1. re: embee

                                                  I don't think you need to psychoanalyze Kates to see why she panned the place. She got ill-conceived dishes, improperly cooked food, and ammonia-smelling sea urchin.

                                                  A review always needs a lede. Mentioning the Chowhound raves explains why she chose to review a bad sushi restaurant in an out-of-the-way location.

                                                  Reporting the straightforward facts that on two visits the server never visited the table between courses and misinformed her that no more dishes were coming doesn't suggest to me that her feelings were hurt.

                                                  1. re: Robert Lauriston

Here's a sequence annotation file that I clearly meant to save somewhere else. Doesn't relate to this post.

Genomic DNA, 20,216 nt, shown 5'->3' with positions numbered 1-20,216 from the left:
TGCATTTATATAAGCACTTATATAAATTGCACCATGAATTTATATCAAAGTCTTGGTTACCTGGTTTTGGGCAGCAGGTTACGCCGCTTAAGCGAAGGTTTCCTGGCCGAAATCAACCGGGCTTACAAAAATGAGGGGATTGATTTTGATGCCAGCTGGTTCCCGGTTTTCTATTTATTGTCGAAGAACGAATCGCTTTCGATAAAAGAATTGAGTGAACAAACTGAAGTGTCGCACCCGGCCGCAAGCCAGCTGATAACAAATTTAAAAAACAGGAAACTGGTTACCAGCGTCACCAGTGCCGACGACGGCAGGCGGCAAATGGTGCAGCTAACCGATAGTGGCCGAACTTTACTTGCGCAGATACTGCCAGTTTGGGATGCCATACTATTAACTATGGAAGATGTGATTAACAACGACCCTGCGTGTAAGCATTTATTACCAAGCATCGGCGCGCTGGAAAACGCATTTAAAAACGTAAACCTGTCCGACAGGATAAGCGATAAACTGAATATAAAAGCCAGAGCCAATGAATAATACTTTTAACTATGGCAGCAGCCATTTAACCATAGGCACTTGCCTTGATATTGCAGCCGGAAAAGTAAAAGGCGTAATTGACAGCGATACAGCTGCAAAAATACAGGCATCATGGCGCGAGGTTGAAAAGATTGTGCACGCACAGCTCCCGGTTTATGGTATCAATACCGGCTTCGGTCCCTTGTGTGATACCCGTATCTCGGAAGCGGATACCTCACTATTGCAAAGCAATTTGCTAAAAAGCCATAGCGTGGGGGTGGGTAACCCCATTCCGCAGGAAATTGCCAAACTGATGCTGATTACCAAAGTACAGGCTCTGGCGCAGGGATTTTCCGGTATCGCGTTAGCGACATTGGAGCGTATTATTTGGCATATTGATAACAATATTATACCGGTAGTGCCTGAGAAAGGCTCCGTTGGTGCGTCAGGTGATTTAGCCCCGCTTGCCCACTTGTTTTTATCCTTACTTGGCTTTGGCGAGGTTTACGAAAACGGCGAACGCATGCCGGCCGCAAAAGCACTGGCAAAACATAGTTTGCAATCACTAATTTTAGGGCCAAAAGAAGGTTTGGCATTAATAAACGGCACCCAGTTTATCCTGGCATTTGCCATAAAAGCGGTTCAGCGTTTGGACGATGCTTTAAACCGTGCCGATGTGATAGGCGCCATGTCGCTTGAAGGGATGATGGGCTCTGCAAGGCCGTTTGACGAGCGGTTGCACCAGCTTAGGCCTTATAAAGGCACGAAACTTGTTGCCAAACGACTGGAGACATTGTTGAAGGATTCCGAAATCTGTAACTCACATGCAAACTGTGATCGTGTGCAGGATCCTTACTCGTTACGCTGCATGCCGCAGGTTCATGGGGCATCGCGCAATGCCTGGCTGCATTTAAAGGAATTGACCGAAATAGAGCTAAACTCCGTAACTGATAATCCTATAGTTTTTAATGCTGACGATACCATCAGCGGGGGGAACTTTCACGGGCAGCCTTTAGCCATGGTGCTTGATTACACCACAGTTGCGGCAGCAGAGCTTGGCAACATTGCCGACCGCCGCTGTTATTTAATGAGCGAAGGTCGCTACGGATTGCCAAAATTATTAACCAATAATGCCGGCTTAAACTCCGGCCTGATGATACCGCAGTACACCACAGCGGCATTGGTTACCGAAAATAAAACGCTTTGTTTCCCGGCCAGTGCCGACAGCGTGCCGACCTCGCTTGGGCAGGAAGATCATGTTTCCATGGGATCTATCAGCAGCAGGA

I don't get it.

                                                    At least two visits with bad service and bad food would equal a pan by any critic. I think that she mentioned other media--online and print--regard the place as worth visiting is doing it a bigger favour than most restaurants would get from a restaurant critic. Certainly couldn't see Bauer doing it.

                                                    1. re: mikeb

                                                      You do have a point there, but I still believe her Chowhound dig was mainly the result of a fragile ego and sour grapes.